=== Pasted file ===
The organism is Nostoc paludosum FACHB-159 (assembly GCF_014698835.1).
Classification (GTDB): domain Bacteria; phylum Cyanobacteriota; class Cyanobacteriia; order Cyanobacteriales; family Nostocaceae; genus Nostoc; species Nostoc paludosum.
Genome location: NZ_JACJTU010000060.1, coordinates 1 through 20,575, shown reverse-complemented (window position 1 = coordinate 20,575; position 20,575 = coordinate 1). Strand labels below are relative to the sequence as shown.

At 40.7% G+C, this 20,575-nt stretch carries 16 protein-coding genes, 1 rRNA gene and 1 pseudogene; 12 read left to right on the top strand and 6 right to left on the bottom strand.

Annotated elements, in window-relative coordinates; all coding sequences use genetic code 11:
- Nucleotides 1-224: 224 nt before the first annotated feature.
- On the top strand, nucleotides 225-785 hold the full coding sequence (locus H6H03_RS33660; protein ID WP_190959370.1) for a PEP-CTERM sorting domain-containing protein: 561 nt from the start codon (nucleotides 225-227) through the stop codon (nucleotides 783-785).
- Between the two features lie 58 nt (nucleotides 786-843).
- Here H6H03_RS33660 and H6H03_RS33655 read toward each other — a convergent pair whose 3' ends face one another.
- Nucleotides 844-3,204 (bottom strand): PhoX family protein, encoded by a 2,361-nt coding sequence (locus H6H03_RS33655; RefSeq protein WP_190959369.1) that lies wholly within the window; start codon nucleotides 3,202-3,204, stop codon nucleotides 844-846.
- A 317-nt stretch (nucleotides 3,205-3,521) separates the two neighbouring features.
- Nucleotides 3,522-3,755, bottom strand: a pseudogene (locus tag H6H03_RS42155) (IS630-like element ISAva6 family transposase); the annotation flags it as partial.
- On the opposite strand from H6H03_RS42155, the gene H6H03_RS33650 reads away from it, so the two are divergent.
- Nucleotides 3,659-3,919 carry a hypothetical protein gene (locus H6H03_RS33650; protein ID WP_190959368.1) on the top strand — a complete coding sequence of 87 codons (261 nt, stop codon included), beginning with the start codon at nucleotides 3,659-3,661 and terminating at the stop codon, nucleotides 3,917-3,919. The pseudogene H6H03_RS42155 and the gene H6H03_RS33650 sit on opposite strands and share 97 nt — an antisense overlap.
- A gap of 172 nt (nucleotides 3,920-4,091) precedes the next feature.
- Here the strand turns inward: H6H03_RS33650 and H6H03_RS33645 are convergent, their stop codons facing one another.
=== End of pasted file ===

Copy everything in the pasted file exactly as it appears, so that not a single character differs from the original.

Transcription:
The organism is Nostoc paludosum FACHB-159 (assembly GCF_014698835.1).
Classification (GTDB): domain Bacteria; phylum Cyanobacteriota; class Cyanobacteriia; order Cyanobacteriales; family Nostocaceae; genus Nostoc; species Nostoc paludosum.
Genome location: NZ_JACJTU010000060.1, coordinates 1 through 20,575, shown reverse-complemented (window position 1 = coordinate 20,575; position 20,575 = coordinate 1). Strand labels below are relative to the sequence as shown.

At 40.7% G+C, this 20,575-nt stretch carries 16 protein-coding genes, 1 rRNA gene and 1 pseudogene; 12 read left to right on the top strand and 6 right to left on the bottom strand.

Annotated elements, in window-relative coordinates; all coding sequences use genetic code 11:
- Nucleotides 1-224: 224 nt before the first annotated feature.
- On the top strand, nucleotides 225-785 hold the full coding sequence (locus H6H03_RS33660; protein ID WP_190959370.1) for a PEP-CTERM sorting domain-containing protein: 561 nt from the start codon (nucleotides 225-227) through the stop codon (nucleotides 783-785).
- Between the two features lie 58 nt (nucleotides 786-843).
- Here H6H03_RS33660 and H6H03_RS33655 read toward each other — a convergent pair whose 3' ends face one another.
- Nucleotides 844-3,204 (bottom strand): PhoX family protein, encoded by a 2,361-nt coding sequence (locus H6H03_RS33655; RefSeq protein WP_190959369.1) that lies wholly within the window; start codon nucleotides 3,202-3,204, stop codon nucleotides 844-846.
- A 317-nt stretch (nucleotides 3,205-3,521) separates the two neighbouring features.
- Nucleotides 3,522-3,755, bottom strand: a pseudogene (locus tag H6H03_RS42155) (IS630-like element ISAva6 family transposase); the annotation flags it as partial.
- On the opposite strand from H6H03_RS42155, the gene H6H03_RS33650 reads away from it, so the two are divergent.
- Nucleotides 3,659-3,919 carry a hypothetical protein gene (locus H6H03_RS33650; protein ID WP_190959368.1) on the top strand — a complete coding sequence of 87 codons (261 nt, stop codon included), beginning with the start codon at nucleotides 3,659-3,661 and terminating at the stop codon, nucleotides 3,917-3,919. The pseudogene H6H03_RS42155 and the gene H6H03_RS33650 sit on opposite strands and share 97 nt — an antisense overlap.
- A gap of 172 nt (nucleotides 3,920-4,091) precedes the next feature.
- Here the strand turns inward: H6H03_RS33650 and H6H03_RS33645 are convergent, their stop codons facing one another.